On All Saints’ Day 1920 Kevin Barry gave his life for Ireland.

Barry, aged 18, was a Volunteer in the Dublin Brigade, IRA

Barry was born in Dublin’s Fleet Street, spent much of his childhood in Rathvilly, Carlow, and was educated in Dublin’s Belvedere College. He received a Dublin Corporation scholarship, allowing him to begin his medical studies at UCD in 1920.

Barry joined the Dublin Brigade’s 1st Battalion in 1917, aged 15. By 1919, the recently established Irish Republic and the Irish people, who had democratically mandated the Republic’s establishment, came under systematic and planned attack by the British government and its forces, primarily the locally recruited RIC in the war’s early stages. By this stage, Barry carried IRA mobilisation orders throughout Dublin and took part in training.

On 20 September 1920, Barry took part in his first and last IRA ambush. Meeting his comrades after mass, Barry took part in an ambush on Church Street. With the ambush planned for 11am, Barry had planned to return afterwards to UCD to sit a 2pm exam. That would not happen. The ambush saw Crown Forces suffer three casualties. While the IRA had no casualties, Barry was captured.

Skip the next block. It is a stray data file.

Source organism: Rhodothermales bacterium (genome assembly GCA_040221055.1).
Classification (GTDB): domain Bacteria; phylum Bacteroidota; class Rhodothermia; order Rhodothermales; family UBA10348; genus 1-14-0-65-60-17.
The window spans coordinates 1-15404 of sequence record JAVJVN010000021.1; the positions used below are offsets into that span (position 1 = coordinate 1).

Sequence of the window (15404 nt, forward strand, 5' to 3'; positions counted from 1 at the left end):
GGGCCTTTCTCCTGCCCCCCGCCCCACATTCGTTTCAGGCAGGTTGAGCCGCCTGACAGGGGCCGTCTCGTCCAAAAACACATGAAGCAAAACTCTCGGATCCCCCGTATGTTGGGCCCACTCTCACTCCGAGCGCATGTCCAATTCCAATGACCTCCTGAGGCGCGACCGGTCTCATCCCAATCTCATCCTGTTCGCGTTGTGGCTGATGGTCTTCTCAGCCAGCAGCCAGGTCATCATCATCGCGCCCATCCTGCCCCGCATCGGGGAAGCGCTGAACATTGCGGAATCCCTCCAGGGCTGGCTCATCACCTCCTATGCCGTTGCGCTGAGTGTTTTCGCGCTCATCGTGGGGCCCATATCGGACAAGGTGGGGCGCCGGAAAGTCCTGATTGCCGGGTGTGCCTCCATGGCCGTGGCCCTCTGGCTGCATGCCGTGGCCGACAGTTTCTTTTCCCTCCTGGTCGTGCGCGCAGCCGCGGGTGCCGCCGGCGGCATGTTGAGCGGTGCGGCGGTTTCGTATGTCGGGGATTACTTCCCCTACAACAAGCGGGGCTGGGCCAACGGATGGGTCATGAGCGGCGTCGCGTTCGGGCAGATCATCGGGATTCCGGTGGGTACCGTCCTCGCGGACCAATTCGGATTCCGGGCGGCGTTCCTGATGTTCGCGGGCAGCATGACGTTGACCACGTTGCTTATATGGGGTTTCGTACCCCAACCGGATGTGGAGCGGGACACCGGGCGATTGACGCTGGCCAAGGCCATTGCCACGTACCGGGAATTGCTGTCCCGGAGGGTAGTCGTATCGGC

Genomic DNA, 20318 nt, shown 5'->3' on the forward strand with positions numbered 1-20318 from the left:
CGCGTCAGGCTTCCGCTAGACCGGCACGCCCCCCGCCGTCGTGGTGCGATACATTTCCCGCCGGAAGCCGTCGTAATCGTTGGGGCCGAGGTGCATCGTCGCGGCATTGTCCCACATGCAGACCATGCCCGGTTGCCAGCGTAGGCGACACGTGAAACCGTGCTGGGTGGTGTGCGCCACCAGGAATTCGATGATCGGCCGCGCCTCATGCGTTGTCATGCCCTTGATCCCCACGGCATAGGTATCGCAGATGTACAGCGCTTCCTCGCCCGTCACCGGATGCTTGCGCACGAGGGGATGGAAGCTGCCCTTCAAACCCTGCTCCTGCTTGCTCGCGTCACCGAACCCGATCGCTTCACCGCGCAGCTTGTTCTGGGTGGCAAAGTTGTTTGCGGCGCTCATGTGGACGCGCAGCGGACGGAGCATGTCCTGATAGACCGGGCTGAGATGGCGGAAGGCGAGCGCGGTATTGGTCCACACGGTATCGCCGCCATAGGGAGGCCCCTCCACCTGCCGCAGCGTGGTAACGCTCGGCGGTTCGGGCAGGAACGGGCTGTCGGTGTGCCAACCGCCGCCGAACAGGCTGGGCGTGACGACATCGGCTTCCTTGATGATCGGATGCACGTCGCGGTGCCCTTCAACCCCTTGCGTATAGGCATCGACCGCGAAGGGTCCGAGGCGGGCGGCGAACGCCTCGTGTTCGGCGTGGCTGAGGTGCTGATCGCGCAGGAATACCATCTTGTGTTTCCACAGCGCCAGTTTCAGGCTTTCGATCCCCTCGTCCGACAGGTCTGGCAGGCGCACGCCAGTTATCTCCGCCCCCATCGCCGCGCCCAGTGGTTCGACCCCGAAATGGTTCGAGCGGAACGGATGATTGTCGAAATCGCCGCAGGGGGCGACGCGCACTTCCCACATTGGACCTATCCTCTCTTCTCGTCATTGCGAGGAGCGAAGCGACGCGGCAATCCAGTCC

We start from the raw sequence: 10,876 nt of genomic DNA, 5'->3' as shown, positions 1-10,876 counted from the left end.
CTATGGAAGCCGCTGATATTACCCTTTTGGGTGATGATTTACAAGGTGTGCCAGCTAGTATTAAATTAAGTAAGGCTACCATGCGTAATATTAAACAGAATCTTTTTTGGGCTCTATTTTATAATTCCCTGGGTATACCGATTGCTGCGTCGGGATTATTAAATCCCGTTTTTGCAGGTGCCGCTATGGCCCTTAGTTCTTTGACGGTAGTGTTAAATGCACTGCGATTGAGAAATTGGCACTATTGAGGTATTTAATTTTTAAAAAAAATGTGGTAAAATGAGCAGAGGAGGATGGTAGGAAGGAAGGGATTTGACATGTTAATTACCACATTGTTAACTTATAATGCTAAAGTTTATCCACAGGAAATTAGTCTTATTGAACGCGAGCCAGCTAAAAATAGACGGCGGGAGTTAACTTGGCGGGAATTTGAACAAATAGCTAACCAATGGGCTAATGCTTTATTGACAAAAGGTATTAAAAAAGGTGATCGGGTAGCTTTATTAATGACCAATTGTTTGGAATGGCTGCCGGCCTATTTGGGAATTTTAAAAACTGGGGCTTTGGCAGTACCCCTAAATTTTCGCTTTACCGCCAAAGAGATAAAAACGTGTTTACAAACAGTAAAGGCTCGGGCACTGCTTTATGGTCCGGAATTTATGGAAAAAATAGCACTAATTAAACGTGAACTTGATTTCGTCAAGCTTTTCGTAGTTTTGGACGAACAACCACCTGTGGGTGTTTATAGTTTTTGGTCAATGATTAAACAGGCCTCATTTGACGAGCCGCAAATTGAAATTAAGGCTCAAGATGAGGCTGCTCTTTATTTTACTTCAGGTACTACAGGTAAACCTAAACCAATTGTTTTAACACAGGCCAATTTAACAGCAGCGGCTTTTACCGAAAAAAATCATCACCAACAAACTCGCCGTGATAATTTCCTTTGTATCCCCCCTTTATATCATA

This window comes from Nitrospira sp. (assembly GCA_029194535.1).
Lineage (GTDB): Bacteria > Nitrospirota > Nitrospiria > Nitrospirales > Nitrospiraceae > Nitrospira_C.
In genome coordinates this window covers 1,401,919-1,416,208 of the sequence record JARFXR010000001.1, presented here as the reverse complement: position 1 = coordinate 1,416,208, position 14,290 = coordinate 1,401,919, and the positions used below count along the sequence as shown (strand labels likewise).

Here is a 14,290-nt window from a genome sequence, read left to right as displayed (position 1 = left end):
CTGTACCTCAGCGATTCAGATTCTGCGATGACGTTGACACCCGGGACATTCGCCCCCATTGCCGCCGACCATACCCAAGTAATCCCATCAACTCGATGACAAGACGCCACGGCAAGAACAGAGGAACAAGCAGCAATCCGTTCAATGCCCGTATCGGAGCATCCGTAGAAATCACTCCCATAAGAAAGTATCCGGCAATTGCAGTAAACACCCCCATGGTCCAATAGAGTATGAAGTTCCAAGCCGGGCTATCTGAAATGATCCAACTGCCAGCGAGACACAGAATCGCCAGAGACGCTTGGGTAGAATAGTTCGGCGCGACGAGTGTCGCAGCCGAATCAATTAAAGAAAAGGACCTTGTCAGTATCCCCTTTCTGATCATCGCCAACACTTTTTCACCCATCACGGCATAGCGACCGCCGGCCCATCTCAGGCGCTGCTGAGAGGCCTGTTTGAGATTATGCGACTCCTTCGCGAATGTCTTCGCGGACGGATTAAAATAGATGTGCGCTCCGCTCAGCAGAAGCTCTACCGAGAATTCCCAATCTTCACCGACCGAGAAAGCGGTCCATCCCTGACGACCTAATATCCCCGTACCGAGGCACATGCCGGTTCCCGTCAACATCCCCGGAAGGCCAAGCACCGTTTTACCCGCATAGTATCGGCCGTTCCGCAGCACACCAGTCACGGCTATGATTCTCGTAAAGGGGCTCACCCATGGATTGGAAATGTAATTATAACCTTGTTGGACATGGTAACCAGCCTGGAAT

Barry was tortured while held as a prisoner and faced military trial on 20th October. He was sentenced to death.

Ninety-nine years ago, Kevin Barry was hanged in Mountjoy Jail as crowds knelt outside the prison in prayer for the young patriot.

Writing just before Barry was killed, Irish republican Erskine Childers said:

To hang Barry is to push to its logical extreme the hypocritical pretense that the national movement in Ireland, unflinchingly supported by the great mass of the Irish people, is the squalid conspiracy of a ‘murder gang’. That is false; it is a natural uprising: a collision between two Governments, one resting on consent, the other on force. The Irish are struggling against overwhelming odds to defend their own elected institutions against extinction.

Fuair Caoimhín de Barra bás ar son saoirse na hÉireann.